U.S. Pat. No. 7,768,145 received by Hector Fillipus, Alexander Van, Drentham Susman, Kenneth Stewart and Donald Stewart, published on Aug. 3, 2010, relates to an underwater turbine unit housed in a cylindrical body and connected rotationally to a electrical power generator mounted on the seafloor in shallow water to capture energy from reversing tidal ocean currents. A multiplicity of such turbine generators are connected to a power center for transfer by cable to shore. The system must be transported and positioned manually; it has no means of amplifying the ocean current speed and offers no protection for marine life.

US WO2015142737 A1 credited to James G. P. Dehlsen and published on Sep. 24, 2015, provides for a floating tower frame for a plurality of connected turbine systems placed in ocean currents for the purpose of generating electrical power or high pressure seawater for reverse osmosis or fresh water production from steady (gyre) or tidal currents. The subsea turbines are mounted near the base of a plurality of floating towers held in parallel between a horizontal truss structure above water and a horizontal wing at the base of the towers, below the surface. Part of the structure is above water and subject to the risk of an accident with marine traffic. Further, the system must be transported and positioned manually; it has no means of amplifying the ocean current speed and offers no protection for marine life.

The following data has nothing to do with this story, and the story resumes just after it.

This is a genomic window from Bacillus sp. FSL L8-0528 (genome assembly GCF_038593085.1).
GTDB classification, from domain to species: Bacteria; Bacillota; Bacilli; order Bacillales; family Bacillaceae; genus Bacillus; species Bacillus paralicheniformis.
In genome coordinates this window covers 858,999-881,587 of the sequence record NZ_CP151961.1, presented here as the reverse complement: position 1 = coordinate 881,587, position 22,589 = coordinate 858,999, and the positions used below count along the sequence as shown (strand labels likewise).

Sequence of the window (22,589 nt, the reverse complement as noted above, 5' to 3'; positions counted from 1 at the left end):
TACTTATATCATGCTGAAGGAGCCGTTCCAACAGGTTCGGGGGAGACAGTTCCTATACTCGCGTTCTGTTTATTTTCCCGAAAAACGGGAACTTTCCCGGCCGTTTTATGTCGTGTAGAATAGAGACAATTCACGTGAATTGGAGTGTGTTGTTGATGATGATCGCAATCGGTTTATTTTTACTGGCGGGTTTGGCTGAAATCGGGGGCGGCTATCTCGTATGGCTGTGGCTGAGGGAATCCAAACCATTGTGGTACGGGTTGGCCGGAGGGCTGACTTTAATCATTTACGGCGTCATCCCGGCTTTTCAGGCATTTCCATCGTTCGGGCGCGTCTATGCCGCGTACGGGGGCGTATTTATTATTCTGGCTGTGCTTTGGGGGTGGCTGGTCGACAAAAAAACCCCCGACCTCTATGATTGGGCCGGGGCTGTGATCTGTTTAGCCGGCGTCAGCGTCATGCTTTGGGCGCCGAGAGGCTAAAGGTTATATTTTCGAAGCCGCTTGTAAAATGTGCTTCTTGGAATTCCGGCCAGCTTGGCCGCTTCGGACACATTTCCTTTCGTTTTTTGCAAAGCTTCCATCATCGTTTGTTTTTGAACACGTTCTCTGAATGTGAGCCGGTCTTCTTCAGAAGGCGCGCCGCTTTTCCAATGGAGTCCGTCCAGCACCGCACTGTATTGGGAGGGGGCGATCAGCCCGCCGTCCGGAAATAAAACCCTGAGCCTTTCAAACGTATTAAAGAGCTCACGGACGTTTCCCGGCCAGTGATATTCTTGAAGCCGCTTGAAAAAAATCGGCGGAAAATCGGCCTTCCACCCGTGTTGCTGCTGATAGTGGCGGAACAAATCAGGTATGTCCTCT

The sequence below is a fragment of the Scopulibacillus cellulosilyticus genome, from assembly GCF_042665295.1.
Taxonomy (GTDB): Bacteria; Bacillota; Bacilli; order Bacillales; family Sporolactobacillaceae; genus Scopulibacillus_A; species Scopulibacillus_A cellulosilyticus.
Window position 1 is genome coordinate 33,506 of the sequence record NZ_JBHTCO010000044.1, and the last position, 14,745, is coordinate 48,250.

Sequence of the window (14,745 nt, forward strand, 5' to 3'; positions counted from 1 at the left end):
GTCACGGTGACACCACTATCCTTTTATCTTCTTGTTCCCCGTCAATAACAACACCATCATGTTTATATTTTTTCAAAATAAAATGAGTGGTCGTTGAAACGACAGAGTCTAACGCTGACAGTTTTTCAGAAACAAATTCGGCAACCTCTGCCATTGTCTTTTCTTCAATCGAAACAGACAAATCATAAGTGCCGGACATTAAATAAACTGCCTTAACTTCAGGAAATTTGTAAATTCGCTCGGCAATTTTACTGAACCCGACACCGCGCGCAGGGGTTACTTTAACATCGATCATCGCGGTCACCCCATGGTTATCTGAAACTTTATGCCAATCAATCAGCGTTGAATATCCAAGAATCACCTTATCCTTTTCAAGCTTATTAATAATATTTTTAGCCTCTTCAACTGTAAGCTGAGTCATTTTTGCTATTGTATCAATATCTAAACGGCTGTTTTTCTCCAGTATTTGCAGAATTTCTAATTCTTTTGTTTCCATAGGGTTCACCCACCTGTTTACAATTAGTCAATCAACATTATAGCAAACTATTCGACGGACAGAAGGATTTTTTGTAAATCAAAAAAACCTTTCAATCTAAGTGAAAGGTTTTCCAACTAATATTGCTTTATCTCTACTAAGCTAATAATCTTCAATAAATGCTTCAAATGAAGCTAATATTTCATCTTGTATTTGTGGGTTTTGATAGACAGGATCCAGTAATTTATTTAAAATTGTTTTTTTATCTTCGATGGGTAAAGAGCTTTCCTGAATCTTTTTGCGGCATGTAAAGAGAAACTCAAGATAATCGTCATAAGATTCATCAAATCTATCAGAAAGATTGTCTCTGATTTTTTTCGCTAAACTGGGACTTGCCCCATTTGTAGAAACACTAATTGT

U.S. Pat. No. 6,091,161 registered to James G. P. Dehlsen, James B. Dehlsen and Geoffrey F. Deane was published on Jul. 18, 2000. This art form may be described as two tethered, submerged, ocean current-driven turbines with counter-rotating, variable pitch blades. The two turbines are axially connected to separate electric generators and are joined by a water-wing like structure having a canard-like device located centrally on the wing to assist in controlling the depth of the system. This power-generating device may be set to a predetermined maximum depth and a predetermined minimum depth in addition to the selective setting of a sensing depth involving an ascend command or a descend command where the operating depth of the system is midway between the predetermined maximum depth and the predetermined minimum depth. Further, the system must be transported and positioned manually; it has no means of amplifying the ocean current speed and offers no protection for marine life.

U.S. Pat. No. 8,272,831 issued to Barry Johnston and published Sep. 25, 2012, is comprised of an apparatus for the generation of power from sea currents that includes an elongate, generally circular in cross section, free floating tubular buoyancy vessel having affixed to its underside on a mounting means, rotatable rotor blades. The rotor blades are connected to a power generating means whereby the movement of sea water currents across the rotor blades, drives them so as to generate power. The apparatus is tethered to the sea bottom or other fixed point where power is exported by cable attached to the tether line. The system must be transported and positioned manually; it has no means of amplifying the ocean current speed and offers no protection for marine life.